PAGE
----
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Staff At Crater Lake National Park Beats The Odds And Saves A Life


Crater Lake. Photo by StuSeeger via Creative Commons and flickr.

The odds of surviving a sudden cardiac arrest are dismally low, especially if the crisis occurs in a remote location. A visitor to Crater Lake National Park last month beat those odds, thanks to a combination of good staff training and modern medical care. It was a situation where every link in the "chain of response and treatment" worked to perfection.

On the afternoon of July 16th, park dispatch received a radio call from the park’s remote north entrance station reporting a female bicyclist who was experiencing chest pain. Visitor Use Assistant Chris Reinhardt went to the 52-year-old woman’s aid and relayed patient information to responding rangers and other park emergency services personnel.

While other emergency responders were still en route, Reinhardt advised that the woman had become unresponsive and that he was beginning CPR. EMS personnel, including park medic Jason Ramsdell, arrived to find the woman in cardiac arrest. They immediately employed an automated external defibrillator (AED) to administer three shocks to the victim's heart. The shocks, combined with Advanced Life Support medications, restored her pulse. She was then flown by Mercy Air to a hospital in Medford.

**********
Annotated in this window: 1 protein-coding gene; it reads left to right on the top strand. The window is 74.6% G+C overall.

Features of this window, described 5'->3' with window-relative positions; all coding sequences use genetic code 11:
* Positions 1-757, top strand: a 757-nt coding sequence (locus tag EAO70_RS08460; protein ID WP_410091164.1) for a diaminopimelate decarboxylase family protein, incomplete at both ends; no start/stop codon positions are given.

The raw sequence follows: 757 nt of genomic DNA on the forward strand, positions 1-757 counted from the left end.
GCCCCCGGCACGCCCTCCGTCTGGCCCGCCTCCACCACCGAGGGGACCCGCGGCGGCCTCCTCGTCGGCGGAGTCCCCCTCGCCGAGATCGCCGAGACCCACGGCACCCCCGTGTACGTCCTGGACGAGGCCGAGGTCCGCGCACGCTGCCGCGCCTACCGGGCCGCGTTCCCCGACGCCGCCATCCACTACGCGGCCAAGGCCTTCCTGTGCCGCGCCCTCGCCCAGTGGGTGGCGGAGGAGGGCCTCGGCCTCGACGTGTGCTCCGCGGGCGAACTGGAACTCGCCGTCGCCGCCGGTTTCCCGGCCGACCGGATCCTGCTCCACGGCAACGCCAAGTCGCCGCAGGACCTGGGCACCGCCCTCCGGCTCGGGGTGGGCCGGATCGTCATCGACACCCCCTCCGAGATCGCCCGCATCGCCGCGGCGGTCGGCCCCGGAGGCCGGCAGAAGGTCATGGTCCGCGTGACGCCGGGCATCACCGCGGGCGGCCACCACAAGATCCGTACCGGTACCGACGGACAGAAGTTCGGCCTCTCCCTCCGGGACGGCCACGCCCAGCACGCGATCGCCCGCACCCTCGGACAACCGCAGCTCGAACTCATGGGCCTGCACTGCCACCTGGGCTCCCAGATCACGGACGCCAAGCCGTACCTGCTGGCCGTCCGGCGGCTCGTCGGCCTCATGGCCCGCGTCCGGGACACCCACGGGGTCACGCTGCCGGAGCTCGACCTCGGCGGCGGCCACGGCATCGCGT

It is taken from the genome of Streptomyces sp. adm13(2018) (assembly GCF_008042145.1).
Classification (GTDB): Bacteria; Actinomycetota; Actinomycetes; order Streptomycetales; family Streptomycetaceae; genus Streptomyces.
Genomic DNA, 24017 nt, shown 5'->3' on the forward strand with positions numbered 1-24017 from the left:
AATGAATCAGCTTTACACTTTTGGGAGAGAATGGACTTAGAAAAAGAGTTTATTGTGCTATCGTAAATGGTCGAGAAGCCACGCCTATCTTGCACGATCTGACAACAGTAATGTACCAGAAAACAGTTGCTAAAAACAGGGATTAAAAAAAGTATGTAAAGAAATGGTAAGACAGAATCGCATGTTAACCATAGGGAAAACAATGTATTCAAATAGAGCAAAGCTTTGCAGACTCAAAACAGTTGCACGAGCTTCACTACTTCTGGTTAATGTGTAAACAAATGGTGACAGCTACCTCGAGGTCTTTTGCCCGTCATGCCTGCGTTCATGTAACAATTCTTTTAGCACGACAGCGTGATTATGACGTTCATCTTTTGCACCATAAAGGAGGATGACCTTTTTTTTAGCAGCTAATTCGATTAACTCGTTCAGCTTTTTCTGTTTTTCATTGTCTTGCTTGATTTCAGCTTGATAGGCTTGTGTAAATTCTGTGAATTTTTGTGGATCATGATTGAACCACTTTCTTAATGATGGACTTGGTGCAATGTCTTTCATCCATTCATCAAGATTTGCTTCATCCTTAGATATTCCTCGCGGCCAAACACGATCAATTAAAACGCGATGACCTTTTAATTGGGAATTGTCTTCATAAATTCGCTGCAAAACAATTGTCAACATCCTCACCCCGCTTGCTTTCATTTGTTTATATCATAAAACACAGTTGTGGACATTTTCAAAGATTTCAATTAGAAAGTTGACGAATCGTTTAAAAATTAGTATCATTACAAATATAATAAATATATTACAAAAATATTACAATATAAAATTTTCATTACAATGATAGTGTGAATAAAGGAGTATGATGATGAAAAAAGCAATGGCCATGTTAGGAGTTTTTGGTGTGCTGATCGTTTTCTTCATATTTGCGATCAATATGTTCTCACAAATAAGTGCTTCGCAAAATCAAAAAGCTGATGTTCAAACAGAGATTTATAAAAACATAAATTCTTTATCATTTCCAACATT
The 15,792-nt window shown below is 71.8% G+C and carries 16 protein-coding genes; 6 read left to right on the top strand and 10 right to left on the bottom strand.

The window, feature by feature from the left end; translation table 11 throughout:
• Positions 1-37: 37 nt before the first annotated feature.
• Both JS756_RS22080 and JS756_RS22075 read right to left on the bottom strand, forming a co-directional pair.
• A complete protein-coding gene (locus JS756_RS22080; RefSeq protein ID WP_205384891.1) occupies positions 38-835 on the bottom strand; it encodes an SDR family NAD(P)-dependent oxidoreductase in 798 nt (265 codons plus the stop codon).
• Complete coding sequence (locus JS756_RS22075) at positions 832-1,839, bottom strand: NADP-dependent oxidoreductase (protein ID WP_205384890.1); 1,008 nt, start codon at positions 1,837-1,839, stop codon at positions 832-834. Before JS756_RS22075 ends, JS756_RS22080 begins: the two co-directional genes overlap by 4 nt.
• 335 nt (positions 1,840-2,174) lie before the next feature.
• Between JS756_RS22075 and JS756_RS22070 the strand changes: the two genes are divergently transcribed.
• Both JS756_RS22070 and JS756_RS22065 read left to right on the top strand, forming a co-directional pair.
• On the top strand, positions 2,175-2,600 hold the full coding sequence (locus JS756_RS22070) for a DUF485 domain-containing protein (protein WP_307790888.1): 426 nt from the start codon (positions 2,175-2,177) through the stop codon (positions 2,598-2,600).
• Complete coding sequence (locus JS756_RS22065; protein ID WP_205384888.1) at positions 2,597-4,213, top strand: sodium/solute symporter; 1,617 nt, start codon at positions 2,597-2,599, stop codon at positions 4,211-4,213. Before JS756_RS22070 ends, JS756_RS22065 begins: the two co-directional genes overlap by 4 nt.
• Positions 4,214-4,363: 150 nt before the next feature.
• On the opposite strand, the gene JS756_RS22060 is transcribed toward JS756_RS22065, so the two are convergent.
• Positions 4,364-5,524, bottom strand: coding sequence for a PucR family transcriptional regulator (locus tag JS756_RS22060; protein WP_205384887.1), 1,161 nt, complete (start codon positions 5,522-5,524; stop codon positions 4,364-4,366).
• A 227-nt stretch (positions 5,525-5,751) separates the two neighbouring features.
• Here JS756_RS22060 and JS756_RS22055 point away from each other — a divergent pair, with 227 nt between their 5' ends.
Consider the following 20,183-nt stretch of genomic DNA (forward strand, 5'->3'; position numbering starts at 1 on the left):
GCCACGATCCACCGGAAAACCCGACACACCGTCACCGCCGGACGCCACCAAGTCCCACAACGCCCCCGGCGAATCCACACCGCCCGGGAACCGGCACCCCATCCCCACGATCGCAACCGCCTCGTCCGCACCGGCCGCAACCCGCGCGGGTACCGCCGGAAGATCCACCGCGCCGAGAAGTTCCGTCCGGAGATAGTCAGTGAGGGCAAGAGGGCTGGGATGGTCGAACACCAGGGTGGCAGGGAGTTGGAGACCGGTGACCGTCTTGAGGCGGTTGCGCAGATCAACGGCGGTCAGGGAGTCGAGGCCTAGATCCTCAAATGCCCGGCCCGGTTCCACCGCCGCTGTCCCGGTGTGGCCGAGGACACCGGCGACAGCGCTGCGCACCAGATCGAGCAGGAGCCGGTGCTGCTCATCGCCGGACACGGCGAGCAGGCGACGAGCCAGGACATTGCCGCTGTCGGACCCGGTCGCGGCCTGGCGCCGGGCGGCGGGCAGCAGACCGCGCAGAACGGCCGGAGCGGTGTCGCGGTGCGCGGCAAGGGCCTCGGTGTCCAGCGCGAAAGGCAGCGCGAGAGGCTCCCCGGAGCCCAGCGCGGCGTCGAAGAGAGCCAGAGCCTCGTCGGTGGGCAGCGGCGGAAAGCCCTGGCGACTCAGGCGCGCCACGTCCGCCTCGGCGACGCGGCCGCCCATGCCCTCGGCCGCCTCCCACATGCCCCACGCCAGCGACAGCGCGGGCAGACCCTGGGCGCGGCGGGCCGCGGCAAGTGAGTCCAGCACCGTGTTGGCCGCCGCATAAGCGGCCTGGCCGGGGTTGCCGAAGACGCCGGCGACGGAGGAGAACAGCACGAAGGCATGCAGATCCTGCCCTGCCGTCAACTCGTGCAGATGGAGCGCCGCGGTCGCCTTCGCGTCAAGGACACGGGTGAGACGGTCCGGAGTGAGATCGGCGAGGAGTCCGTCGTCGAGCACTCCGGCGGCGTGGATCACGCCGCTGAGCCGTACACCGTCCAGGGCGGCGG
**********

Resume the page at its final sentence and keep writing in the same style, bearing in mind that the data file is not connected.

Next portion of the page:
We occasionally read news reports of similar incidents, but rarely know much about the outcome. In this case, the cardiologist who treated the woman called the park several weeks after the emergency to report that the incident had had a positive outcome; he pointed out that "every link in the chain of response and treatment resulted in saving her life." Those steps included:

• Prompt recognition of the problem.
• Effective CPR with fast, deep chest compressions.
• Prompt use of an AED.
• Early ordering of the life flight, as the woman likely would not have survived a ground transport.
• Getting the patient on a cardiac and breathing machine as soon as she arrived at the hospital in Medford.
• Implanting a new stent and placing the patient on a hypothermia machine.

According to a park spokesperson, "the cardiologist said that survival rates for CPR/AED events are less than 10%. The woman’s previously implanted stent had become completely clogged. She arrested 12 times after arriving at the hospital and was shocked back each time. But she was off the cardiac machine within three days, was off breathing tubes and other interventions within seven days, and was discharged from the hospital 12 days following the incident."

"While the full extent of damage to her heart may not be known for a few more weeks, her survival is the result of every person in the chain of care working together, providing excellent treatment and making wise decisions."

The doctor plans to submit the story of the incident to the American Heart Association due to the remote nature of the incident and the positive outcome.